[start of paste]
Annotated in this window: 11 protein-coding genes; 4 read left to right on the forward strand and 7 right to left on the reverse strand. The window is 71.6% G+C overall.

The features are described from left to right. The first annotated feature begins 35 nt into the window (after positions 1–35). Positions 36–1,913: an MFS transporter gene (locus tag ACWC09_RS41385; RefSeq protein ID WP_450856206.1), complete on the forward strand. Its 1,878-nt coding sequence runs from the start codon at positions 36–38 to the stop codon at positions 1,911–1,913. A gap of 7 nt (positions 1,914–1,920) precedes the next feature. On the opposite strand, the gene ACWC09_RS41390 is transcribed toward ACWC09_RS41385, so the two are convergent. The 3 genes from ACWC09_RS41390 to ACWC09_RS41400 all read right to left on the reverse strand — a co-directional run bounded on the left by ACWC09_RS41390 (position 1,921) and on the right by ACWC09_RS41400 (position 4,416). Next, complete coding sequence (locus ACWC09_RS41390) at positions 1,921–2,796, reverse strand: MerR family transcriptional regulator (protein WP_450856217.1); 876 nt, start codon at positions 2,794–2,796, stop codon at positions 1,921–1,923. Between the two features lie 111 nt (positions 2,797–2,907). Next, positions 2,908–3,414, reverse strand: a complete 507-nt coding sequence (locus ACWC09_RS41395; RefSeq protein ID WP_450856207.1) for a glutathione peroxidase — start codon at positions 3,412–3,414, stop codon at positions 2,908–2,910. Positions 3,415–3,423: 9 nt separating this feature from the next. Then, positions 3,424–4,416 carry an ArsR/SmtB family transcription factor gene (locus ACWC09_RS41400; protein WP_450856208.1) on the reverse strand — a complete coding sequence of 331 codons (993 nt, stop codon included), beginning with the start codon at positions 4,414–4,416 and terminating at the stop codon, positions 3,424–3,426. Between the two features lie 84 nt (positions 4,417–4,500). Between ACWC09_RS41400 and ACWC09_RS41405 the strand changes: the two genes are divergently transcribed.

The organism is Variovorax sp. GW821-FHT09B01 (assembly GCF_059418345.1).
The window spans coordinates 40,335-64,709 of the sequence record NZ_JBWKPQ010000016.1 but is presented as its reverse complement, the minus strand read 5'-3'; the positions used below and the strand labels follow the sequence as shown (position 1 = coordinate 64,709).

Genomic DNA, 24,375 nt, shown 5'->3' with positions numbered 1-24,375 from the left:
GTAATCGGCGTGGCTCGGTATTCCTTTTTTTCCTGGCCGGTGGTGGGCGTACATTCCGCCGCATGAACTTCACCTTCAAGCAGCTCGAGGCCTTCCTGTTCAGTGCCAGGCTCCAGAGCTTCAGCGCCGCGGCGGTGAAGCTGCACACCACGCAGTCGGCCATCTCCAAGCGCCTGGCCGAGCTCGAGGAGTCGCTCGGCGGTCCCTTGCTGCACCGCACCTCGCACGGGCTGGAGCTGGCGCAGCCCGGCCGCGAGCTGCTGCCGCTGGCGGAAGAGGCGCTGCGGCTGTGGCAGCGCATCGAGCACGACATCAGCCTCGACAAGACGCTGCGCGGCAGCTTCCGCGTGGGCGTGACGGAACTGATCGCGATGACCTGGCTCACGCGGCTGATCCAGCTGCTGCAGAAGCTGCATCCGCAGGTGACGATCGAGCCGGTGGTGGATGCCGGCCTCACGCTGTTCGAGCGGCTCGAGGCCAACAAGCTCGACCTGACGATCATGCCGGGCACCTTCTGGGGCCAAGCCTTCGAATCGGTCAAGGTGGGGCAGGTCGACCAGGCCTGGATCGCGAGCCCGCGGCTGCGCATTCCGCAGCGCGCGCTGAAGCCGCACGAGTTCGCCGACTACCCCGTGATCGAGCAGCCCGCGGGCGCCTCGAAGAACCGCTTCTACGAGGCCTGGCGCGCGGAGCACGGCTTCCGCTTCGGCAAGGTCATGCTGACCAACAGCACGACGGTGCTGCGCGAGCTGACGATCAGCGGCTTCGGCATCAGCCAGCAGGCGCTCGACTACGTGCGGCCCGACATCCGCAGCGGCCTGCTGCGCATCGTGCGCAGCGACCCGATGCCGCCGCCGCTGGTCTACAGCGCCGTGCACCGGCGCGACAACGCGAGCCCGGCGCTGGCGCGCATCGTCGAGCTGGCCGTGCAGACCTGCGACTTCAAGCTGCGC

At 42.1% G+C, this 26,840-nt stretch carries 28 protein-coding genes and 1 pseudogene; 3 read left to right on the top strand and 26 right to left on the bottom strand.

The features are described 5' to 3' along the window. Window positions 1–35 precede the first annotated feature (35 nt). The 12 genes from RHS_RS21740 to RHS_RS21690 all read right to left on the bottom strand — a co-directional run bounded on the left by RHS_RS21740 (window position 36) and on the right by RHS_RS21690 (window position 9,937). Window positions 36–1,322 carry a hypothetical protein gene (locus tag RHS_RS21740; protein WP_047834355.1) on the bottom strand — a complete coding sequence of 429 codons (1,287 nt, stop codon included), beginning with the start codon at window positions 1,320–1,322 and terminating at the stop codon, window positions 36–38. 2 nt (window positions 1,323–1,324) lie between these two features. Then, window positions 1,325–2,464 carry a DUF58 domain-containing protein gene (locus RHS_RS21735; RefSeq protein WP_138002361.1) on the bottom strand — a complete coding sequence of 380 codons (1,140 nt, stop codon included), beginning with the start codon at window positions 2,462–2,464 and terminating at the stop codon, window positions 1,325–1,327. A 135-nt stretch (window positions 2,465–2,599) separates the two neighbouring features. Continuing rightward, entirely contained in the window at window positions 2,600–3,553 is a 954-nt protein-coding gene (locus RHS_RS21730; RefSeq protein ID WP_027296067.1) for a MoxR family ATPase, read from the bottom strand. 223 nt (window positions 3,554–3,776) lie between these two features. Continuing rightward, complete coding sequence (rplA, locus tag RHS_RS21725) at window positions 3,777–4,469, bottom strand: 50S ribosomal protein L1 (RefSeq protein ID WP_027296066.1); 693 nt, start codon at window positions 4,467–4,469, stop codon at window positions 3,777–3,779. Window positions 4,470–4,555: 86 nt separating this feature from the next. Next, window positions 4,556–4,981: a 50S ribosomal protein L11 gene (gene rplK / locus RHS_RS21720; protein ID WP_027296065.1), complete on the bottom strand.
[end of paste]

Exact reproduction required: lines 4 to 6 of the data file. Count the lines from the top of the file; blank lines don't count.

The window spans coordinates 40,335-64,709 of the sequence record NZ_JBWKPQ010000016.1 but is presented as its reverse complement, the minus strand read 5'-3'; the positions used below and the strand labels follow the sequence as shown (position 1 = coordinate 64,709).

Genomic DNA, 24,375 nt, shown 5'->3' with positions numbered 1-24,375 from the left:
GTAATCGGCGTGGCTCGGTATTCCTTTTTTTCCTGGCCGGTGGTGGGCGTACATTCCGCCGCATGAACTTCACCTTCAAGCAGCTCGAGGCCTTCCTGTTCAGTGCCAGGCTCCAGAGCTTCAGCGCCGCGGCGGTGAAGCTGCACACCACGCAGTCGGCCATCTCCAAGCGCCTGGCCGAGCTCGAGGAGTCGCTCGGCGGTCCCTTGCTGCACCGCACCTCGCACGGGCTGGAGCTGGCGCAGCCCGGCCGCGAGCTGCTGCCGCTGGCGGAAGAGGCGCTGCGGCTGTGGCAGCGCATCGAGCACGACATCAGCCTCGACAAGACGCTGCGCGGCAGCTTCCGCGTGGGCGTGACGGAACTGATCGCGATGACCTGGCTCACGCGGCTGATCCAGCTGCTGCAGAAGCTGCATCCGCAGGTGACGATCGAGCCGGTGGTGGATGCCGGCCTCACGCTGTTCGAGCGGCTCGAGGCCAACAAGCTCGACCTGACGATCATGCCGGGCACCTTCTGGGGCCAAGCCTTCGAATCGGTCAAGGTGGGGCAGGTCGACCAGGCCTGGATCGCGAGCCCGCGGCTGCGCATTCCGCAGCGCGCGCTGAAGCCGCACGAGTTCGCCGACTACCCCGTGATCGAGCAGCCCGCGGGCGCCTCGAAGAACCGCTTCTACGAGGCCTGGCGCGCGGAGCACGGCTTCCGCTTCGGCAAGGTCATGCTGACCAACAGCACGACGGTGCTGCGCGAGCTGACGATCAGCGGCTTCGGCATCAGCCAGCAGGCGCTCGACTACGTGCGGCCCGACATCCGCAGCGGCCTGCTGCGCATCGTGCGCAGCGACCCGATGCCGCCGCCGCTGGTCTACAGCGCCGTGCACCGGCGCGACAACGCGAGCCCGGCGCTGGCGCGCATCGTCGAGCTGGCCGTGCAGACCTGCGACTTCAAGCTGCGC